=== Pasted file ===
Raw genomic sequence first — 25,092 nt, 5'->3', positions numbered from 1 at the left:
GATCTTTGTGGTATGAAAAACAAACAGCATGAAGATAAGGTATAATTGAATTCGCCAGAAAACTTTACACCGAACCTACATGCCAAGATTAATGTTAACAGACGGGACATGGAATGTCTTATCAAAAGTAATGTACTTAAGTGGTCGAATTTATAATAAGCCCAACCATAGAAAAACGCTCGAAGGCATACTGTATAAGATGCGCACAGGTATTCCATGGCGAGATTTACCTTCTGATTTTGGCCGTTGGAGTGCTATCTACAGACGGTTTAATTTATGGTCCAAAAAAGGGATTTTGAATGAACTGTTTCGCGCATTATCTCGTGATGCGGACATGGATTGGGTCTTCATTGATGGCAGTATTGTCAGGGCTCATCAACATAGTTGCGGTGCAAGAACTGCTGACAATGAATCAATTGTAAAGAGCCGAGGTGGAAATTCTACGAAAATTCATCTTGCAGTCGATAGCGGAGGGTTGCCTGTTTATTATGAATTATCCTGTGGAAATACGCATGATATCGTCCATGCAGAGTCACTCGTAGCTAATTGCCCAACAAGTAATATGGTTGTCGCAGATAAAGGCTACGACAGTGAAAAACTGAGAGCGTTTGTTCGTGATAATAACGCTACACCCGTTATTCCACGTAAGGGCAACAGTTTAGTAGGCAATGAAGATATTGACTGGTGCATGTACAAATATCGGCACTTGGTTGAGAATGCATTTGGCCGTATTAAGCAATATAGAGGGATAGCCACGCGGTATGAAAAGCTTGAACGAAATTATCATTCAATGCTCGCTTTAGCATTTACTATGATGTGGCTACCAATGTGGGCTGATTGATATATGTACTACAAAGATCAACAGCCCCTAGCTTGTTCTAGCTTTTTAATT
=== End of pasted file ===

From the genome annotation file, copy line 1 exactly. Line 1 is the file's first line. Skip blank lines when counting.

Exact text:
Raw genomic sequence first — 25,092 nt, 5'->3', positions numbered from 1 at the left: